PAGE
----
Crucifixion of the Warrior God (Post 6): The Principle of Semi-Autonomous Power

In the last post we saw that the Principle of Redemptive Withdrawal (PRW), that is, divinely ordained cause-and-effect, is not the only way to explain the violence we see depicted throughout the Old Testament. There are other factors at work. Surely one of them, according to Greg Boyd, is the reality of untamed natural forces and/or the specifically demonic. This he refers to as the Principle of Cosmic Conflict (PCC). These forces are, in their essence, “bent on destruction.” When God pulls back his staying hand, hell is unleashed.

With these two hermeneutical principles in place, have we therefore accounted for all the violence? According to Boyd, not yet. Still to be accounted for is the reality that God’s people sometimes sometimes use divine power in ways that do not reflect the character of God that we see revealed in Jesus Christ, Crucified.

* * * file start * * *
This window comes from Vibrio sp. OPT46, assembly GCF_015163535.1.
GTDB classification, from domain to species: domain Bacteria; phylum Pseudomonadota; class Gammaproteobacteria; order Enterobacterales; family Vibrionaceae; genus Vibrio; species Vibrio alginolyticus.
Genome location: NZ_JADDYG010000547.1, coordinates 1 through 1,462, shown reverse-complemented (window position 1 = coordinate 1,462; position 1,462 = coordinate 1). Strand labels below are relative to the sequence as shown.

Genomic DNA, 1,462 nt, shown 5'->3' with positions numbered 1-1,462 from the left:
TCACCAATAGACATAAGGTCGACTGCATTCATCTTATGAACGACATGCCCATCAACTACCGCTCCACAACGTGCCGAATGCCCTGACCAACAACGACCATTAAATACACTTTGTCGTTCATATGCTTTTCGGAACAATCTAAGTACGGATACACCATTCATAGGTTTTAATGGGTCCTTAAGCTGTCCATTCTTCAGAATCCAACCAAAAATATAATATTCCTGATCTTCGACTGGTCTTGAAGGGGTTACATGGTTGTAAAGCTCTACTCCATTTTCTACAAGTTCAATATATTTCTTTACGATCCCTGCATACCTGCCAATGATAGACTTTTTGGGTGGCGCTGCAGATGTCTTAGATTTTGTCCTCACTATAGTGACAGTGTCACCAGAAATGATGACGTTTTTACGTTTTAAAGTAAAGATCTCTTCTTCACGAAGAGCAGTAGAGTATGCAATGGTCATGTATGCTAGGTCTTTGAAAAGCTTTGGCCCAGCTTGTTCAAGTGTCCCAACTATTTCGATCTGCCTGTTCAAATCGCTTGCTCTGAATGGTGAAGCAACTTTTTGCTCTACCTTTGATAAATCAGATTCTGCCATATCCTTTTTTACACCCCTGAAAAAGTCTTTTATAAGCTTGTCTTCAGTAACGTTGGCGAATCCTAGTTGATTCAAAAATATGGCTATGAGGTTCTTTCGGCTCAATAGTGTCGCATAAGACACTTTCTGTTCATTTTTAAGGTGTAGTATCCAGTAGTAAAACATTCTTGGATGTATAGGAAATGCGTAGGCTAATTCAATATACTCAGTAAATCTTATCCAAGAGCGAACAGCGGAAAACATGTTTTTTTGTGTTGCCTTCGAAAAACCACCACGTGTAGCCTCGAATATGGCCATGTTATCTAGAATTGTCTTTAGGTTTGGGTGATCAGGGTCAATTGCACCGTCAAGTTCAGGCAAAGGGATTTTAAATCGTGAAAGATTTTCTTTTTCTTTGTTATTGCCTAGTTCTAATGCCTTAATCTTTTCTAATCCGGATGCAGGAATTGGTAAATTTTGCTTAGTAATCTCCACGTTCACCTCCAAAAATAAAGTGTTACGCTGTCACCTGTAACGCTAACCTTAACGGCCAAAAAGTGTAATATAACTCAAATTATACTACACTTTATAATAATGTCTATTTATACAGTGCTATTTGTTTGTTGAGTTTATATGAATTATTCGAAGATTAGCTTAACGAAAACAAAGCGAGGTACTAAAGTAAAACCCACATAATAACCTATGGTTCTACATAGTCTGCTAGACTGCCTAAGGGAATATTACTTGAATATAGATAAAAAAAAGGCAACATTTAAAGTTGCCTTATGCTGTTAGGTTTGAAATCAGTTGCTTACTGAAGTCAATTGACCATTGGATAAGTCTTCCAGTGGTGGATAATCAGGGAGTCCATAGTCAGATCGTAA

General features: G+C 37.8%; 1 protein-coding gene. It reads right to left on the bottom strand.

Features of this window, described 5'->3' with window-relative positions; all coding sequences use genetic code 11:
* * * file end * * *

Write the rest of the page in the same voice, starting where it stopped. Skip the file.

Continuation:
A good example of this comes from the book of 2 Kings chapter 2:

From there Elisha went up to Bethel. As he was walking along the road, some boys came out of the town and jeered at him. “Get out of here, baldy!” they said. “Get out of here, baldy!” He turned around, looked at them and called down a curse on them in the name of the Lord. Then two bears came out of the woods and mauled forty-two of the boys. And he went on to Mount Carmel and from there returned to Samaria. (vv. 23-25).

Surely the Spirit of the One who commanded us to turn the other cheek and who embodied his own commandment on the Cross is not inspiring this activity of the great prophet Elisha, right? It’s hard to imagine Jesus patting Elisha on the back for this one. And yet–and here’s the important point–the power present in Elisha to call down this curse is divine power, according to the text of Scripture, and God honors it.